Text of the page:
It was really fun especially to go from “The Best Man Holiday” to this. Probably I was more conscious, because when you’re doing movies and you’re working with similar cast members and you’re coming back, you don’t want people to be like, “Well I know what that’s going to be” or “I’ve seen this before.” You want your audience to go with it and not feel like they’re seeing you do something over and over, which is why I always try to change a look or hair so that people can at least feel like they’re experiencing a different person a little bit.
Q: How was your experience working with Steve Pink? What was the directing process like?
HALL: Steve’s great. He’s really great. He’s such a tremendous director. What I love about Steve is he gives you so much room. Obviously, he’s a professional, so we get the take that we have to do for the studio that is scripted, but then he lets you go for it. You can have such an amazing collaboration with him. And then, he offers stuff that’s funny, and then setting the look of the movie or being like, “Okay, guys. I’m going to get you. Regina, you’re going to be there. So just remember you have that whole room to work with in terms of Kevin when he’s Channing Tatum.” (Laughs) He’s pretty wonderful, and we were just so lucky to be able to have him and the sensibility that he brought to this movie so that it could feel different as well.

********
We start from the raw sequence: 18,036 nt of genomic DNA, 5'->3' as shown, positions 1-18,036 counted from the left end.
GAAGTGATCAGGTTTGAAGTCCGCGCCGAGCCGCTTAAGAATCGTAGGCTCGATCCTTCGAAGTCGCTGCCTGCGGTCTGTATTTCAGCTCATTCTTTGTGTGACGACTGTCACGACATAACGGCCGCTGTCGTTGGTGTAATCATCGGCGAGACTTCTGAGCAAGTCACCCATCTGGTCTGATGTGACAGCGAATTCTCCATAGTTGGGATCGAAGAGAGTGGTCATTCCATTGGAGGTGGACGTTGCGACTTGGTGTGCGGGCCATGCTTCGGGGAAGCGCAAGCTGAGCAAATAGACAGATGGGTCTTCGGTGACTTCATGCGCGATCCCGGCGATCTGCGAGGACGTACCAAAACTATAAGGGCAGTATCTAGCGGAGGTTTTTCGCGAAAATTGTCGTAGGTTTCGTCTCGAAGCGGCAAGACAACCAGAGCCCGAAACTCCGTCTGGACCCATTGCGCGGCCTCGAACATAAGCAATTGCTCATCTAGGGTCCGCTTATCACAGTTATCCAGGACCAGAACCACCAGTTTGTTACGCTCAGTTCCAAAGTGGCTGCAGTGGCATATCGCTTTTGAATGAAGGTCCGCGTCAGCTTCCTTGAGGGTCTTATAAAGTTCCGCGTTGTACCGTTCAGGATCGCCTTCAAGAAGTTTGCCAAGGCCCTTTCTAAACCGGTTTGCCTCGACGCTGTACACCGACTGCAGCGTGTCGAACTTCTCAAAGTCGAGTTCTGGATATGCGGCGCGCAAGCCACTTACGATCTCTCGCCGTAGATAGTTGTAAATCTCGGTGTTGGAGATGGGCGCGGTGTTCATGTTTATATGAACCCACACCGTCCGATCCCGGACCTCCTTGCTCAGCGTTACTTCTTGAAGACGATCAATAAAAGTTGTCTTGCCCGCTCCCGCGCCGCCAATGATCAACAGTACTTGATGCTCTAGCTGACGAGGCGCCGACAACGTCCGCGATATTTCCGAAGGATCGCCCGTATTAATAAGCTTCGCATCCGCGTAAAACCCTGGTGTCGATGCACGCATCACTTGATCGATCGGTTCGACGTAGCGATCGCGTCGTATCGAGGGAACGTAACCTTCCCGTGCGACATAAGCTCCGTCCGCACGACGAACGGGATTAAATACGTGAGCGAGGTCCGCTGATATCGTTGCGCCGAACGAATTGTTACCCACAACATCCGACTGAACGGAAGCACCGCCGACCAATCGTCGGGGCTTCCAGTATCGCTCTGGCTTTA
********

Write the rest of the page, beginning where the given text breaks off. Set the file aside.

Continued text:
Q: Your character is so complex, but the way you play her, it’s hard to hate you. How was it playing that and finding a balance?
HALL: It was difficult a little bit with Joan because Joan is comedic, but she has to be grounded enough for you to care about her. You have to care about Joan ending up with Bernie or it’s kind of for naught. She still has to service the comedy in the movie, but then she also has to service being a friend to Debbie. Joan is slightly a narcissist, because in her moments she can only think about Joan. She does genuinely care about Debbie. I think the part that is true is that she loves her friend. She doesn’t want to see her hurt. She does want to see her happy, as long as she’s happy, too. (Laughs) Then, she wants to see her really happy. There’s the dynamic of who Joan is and coming into herself. Joan loves Debbie, and the scene where Debbie is moving out, it all is happening so quickly for her. Debbie is moving out. She’s gone through a break-up. She can’t get away from it. And yet, it never stops her from going to any function that Debbie has. It’s always a moment.